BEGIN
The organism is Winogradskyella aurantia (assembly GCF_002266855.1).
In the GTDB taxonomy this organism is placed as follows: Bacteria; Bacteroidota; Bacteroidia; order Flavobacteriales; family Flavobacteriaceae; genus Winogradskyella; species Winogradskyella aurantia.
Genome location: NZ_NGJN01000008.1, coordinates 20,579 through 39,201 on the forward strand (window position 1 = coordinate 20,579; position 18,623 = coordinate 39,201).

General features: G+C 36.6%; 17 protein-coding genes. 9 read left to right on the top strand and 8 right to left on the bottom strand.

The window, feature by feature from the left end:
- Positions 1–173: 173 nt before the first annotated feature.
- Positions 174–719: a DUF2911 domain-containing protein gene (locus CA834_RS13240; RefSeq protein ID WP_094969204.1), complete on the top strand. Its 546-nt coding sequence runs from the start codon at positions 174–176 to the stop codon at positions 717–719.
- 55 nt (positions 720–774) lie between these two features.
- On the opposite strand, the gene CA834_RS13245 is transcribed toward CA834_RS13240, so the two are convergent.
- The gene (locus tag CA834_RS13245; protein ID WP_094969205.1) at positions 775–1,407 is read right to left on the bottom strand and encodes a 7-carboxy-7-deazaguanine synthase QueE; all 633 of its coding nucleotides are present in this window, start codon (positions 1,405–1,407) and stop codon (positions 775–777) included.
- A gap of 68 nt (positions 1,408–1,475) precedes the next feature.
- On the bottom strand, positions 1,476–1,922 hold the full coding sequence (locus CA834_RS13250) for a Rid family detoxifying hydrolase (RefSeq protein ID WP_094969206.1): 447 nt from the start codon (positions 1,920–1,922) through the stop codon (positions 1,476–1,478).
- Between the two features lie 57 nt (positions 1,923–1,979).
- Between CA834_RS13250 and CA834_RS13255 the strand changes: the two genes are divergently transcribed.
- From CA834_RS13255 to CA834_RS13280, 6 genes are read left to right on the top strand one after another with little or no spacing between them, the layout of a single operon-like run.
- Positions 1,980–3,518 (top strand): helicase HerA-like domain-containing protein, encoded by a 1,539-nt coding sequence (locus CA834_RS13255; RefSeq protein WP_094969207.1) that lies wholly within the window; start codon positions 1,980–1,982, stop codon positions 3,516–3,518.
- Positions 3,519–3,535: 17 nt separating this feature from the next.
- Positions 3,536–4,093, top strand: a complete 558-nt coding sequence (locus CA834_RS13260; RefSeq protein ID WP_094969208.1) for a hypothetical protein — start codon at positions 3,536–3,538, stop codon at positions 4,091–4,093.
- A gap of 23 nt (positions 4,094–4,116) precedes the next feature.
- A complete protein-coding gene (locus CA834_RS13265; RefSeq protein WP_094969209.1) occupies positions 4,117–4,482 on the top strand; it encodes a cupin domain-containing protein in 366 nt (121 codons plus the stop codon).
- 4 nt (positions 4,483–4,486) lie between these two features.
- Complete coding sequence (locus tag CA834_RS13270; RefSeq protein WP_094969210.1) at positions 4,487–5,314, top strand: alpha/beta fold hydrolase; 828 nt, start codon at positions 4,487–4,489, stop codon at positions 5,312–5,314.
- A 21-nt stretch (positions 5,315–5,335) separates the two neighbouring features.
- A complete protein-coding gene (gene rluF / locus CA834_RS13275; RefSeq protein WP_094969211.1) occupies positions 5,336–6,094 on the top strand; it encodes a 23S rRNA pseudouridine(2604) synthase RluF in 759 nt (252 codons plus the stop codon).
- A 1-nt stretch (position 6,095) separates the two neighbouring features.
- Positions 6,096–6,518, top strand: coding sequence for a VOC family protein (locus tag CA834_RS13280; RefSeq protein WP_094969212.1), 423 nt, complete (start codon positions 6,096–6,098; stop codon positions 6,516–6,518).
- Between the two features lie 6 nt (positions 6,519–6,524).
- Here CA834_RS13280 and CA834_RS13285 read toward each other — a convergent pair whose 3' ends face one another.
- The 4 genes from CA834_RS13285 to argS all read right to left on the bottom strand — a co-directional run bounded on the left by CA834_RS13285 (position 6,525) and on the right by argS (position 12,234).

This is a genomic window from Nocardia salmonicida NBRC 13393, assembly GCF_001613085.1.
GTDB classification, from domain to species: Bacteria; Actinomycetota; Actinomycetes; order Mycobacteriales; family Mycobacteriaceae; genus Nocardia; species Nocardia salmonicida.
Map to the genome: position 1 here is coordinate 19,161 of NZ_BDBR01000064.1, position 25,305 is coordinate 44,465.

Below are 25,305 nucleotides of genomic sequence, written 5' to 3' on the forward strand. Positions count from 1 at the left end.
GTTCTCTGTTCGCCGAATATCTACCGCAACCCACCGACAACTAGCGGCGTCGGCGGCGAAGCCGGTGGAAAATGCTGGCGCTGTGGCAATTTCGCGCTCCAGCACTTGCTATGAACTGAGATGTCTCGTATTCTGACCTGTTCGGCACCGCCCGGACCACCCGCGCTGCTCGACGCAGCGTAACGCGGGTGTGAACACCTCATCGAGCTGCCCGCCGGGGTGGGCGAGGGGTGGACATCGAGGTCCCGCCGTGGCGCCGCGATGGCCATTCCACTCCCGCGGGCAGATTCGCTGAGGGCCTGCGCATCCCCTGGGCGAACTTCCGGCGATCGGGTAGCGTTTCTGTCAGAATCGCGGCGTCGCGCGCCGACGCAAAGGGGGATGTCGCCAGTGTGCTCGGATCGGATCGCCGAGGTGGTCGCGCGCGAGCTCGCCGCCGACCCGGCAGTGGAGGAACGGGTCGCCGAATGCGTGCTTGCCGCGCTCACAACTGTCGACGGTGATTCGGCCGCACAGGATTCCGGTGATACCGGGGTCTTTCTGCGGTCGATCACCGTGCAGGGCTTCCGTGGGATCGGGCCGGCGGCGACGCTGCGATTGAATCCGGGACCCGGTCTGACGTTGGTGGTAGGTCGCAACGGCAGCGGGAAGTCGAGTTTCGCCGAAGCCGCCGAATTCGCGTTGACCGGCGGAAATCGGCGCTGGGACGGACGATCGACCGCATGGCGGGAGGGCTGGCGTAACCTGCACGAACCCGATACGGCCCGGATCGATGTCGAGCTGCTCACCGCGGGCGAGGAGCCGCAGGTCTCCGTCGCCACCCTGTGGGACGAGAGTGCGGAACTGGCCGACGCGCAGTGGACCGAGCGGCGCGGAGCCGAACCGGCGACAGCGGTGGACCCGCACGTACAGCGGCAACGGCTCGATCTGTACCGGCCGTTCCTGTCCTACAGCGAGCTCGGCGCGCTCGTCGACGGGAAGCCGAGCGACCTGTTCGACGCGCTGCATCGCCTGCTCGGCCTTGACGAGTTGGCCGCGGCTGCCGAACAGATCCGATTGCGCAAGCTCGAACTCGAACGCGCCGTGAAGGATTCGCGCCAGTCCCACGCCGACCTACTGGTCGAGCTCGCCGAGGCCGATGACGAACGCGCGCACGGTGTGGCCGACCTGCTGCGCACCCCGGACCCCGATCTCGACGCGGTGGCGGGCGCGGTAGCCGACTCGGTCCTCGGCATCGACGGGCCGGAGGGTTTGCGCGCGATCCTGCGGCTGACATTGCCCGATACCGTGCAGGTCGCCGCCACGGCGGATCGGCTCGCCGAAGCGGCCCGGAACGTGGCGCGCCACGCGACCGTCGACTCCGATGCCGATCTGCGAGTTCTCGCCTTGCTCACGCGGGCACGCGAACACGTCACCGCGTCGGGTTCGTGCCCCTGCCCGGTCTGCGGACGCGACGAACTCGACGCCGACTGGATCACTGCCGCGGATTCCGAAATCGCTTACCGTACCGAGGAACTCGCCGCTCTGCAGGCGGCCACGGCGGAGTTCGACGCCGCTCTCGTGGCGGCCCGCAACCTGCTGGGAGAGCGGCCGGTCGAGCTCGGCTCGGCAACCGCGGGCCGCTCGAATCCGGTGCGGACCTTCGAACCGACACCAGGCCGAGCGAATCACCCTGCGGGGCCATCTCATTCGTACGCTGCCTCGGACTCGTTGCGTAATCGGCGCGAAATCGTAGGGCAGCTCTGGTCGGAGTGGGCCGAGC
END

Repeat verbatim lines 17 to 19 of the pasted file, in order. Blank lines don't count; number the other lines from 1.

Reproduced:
- Positions 3,519–3,535: 17 nt separating this feature from the next.
- Positions 3,536–4,093, top strand: a complete 558-nt coding sequence (locus CA834_RS13260; RefSeq protein ID WP_094969208.1) for a hypothetical protein — start codon at positions 3,536–3,538, stop codon at positions 4,091–4,093.
- A gap of 23 nt (positions 4,094–4,116) precedes the next feature.